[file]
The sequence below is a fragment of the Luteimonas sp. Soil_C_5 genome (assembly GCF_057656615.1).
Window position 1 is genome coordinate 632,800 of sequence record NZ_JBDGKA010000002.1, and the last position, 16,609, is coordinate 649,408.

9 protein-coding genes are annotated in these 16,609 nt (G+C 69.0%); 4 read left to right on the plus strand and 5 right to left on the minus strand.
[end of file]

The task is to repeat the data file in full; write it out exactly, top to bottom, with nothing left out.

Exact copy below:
The sequence below is a fragment of the Luteimonas sp. Soil_C_5 genome (assembly GCF_057656615.1).
Window position 1 is genome coordinate 632,800 of sequence record NZ_JBDGKA010000002.1, and the last position, 16,609, is coordinate 649,408.

9 protein-coding genes are annotated in these 16,609 nt (G+C 69.0%); 4 read left to right on the plus strand and 5 right to left on the minus strand.